Last winter was one of the coldest on record in New York City and for many residents of New York City Housing Authority (NYCHA) developments, one of the most tortuous. More than 80 percent of NYCHA tenants were forced to endure heat outages that lasted 48 hours on average during cold fronts between October 2017 and January 2018. This year, the de Blasio administration has announced several improvements across NYCHA developments that aim to reduce the number of outages this winter and restore heat faster when they do happen.
“Every NYCHA resident deserves heat in the winter. Our new leadership at NYCHA have delivered major improvements that will reduce outages and get the heat back on faster,” said Mayor Bill de Blasio. “This plan will benefit all 400,000 New Yorkers who call NYCHA home, and is the only the beginning of more improvements to come.”
The outages that plagued tenants last winter resulted in a class-action lawsuit filed by the Legal Aid Society, demanding that NYCHA issue affected tenants rent refunds. This year, the authority has carried out “major improvements” that include 50 new heating technicians, increased contracts with skilled labor who can provide “additional expertise as needed,” and five new mobile boilers that will be deployed during emergencies. Additionally, there is a new robocall system that will dial residents once heating repairs have been made. If a resident has not had heat restored, the automated call will give them the option to report the issue before the work order is closed.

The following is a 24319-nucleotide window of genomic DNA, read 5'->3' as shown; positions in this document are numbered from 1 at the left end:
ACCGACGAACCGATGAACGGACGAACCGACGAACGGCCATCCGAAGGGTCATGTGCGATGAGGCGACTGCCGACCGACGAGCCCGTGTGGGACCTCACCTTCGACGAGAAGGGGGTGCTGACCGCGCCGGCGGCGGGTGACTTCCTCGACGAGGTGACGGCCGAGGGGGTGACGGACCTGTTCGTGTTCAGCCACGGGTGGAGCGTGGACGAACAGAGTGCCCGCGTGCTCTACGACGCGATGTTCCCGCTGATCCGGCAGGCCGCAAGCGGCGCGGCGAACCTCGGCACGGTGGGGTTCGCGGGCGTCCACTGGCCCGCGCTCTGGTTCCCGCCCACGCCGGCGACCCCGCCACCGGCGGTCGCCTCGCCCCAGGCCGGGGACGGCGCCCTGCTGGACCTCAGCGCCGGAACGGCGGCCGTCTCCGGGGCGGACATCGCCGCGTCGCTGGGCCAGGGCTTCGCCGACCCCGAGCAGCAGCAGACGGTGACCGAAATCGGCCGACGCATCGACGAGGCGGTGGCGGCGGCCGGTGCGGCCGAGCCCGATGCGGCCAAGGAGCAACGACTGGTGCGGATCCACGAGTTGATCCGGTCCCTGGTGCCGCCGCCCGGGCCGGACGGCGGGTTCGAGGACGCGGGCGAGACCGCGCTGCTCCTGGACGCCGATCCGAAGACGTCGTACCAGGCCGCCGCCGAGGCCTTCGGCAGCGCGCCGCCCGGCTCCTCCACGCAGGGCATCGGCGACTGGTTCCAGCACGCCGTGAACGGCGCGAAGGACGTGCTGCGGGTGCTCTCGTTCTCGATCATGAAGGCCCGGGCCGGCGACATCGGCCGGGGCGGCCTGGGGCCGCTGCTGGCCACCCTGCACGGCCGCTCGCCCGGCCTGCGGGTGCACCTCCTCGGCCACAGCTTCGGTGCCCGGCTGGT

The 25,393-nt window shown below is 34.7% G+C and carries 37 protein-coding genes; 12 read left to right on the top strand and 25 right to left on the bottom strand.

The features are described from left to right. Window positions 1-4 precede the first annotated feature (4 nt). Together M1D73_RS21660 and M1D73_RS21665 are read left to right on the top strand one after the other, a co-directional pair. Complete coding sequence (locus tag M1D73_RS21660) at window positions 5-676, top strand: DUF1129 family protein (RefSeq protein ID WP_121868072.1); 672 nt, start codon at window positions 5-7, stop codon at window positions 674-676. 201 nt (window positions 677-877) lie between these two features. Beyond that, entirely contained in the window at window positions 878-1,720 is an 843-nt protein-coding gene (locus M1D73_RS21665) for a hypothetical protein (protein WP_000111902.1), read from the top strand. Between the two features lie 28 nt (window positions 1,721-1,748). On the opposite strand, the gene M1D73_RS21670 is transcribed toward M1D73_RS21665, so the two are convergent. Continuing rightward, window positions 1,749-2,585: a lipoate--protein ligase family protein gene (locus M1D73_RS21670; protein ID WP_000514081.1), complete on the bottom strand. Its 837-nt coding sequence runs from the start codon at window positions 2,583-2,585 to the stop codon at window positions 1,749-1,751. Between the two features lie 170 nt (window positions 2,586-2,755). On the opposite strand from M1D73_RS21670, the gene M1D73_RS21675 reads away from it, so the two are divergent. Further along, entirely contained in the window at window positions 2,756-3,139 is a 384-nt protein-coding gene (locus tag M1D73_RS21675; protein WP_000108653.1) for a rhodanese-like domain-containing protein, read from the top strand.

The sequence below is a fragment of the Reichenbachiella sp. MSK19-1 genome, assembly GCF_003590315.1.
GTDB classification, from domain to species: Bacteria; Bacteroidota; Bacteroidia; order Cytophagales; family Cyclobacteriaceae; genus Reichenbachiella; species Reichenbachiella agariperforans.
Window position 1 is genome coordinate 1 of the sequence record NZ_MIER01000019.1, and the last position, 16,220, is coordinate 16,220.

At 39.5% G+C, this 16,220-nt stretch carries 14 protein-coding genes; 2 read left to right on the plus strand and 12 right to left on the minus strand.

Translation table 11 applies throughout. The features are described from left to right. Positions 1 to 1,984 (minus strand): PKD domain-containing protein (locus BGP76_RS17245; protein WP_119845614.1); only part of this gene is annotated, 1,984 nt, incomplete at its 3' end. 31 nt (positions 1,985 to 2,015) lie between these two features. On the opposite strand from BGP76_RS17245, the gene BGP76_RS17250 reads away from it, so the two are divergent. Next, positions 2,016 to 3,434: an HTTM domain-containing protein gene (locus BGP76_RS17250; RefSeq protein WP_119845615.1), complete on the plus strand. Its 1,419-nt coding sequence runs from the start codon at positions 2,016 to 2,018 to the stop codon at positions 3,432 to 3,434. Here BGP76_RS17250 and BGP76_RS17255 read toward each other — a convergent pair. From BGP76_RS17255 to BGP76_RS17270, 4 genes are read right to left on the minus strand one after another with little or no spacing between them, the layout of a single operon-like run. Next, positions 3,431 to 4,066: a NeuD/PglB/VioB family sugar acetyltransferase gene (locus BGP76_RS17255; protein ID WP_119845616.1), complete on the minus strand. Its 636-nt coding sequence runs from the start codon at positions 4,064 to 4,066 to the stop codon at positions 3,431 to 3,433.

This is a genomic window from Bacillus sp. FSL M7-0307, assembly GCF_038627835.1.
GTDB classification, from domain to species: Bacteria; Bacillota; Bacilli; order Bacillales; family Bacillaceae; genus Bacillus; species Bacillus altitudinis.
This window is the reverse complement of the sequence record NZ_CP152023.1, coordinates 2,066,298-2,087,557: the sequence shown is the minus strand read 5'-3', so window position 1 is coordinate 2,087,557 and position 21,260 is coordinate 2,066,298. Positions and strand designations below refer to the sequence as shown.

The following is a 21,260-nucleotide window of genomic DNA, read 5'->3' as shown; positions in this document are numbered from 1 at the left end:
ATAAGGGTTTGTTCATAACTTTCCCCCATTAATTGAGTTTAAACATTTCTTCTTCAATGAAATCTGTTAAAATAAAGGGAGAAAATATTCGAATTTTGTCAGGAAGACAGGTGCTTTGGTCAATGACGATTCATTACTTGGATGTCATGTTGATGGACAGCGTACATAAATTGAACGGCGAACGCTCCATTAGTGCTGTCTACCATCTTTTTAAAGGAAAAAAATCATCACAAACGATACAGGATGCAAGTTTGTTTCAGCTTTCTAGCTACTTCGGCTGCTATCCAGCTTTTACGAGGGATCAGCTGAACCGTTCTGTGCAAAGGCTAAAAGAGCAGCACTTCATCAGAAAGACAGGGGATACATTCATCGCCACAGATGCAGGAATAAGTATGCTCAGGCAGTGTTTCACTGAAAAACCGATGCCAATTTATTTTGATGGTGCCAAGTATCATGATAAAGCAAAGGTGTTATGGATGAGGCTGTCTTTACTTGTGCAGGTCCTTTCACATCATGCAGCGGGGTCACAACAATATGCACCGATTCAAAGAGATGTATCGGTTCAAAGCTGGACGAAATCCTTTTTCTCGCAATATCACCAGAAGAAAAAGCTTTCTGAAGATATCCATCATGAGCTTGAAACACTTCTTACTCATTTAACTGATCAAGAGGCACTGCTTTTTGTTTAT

The city also makes mention of targeted improvements that will affect 87,000 NYCHA residents. These include replacing boilers at 12 developments, repairing three other boilers, partnering with third-party agencies to provide faster fixes, and equipping 7,600 senior apartments with new window balances that lock in heat.
“While there is no magic wand, our operations team, under the leadership of our General Manager Vito Mustaciuolo, is tackling problems we have immediate control over while looking to the future when we can have more reliable heating throughout our portfolio for all New Yorkers who rely on us,” said NYCHA Interim Chair and CEO Stanley Brezenoff.
However, even on the first frigid day of the season, NYCHA residents are stuck facing heat outages. According to NYCHA’s website, the Hammel housing development in Far Rockaway and the Rangel development in Harlem are both facing heat and hot water outages that affect nearly 4,000 residents.
“It is disappointing but not surprising that on the first frigid day of the year, 4,000 NYCHA tenants are suffering unplanned heat and hot water outages,” said attorney Judith Goldiner of the Legal Aid Society. “Today is not a promising start, and we hope that the City is equipped to avoid a reprise of last year’s nightmare.”
In April, Governor Andrew Cuomo declared a state of emergency on NYCHA in order to expedite critically-needed repair work. He also called for the appointment of an independent monitor to oversee repairs at NYCHA facilities citywide and to delegate the dispersement of $250 million in funding for the repairs.